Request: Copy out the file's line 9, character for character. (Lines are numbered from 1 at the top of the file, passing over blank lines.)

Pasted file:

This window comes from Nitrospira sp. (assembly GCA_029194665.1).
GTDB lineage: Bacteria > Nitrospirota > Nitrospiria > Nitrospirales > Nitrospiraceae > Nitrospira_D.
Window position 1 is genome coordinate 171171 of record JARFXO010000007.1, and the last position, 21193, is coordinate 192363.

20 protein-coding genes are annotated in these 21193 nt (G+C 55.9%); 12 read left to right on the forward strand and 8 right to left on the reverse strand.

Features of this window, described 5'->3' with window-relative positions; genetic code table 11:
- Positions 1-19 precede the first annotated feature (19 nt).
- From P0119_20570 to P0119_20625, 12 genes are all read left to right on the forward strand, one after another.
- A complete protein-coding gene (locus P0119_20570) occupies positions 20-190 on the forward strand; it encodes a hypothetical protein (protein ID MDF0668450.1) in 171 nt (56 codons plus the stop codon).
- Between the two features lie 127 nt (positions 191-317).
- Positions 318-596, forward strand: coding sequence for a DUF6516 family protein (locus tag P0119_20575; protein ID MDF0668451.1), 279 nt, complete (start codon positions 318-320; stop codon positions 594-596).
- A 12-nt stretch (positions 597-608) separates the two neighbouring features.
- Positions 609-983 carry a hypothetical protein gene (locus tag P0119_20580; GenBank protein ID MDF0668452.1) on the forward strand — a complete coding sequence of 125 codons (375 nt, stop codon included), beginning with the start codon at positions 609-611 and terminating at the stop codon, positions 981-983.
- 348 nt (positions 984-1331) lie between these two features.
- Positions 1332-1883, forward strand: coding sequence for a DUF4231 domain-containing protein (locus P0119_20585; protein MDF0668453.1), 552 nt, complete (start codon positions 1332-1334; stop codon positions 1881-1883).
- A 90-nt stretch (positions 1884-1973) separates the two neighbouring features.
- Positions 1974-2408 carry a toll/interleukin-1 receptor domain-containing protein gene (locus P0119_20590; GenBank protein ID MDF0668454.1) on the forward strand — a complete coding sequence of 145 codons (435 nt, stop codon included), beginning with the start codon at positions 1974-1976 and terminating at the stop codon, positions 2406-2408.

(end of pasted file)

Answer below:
- Between the two features lie 127 nt (positions 191-317).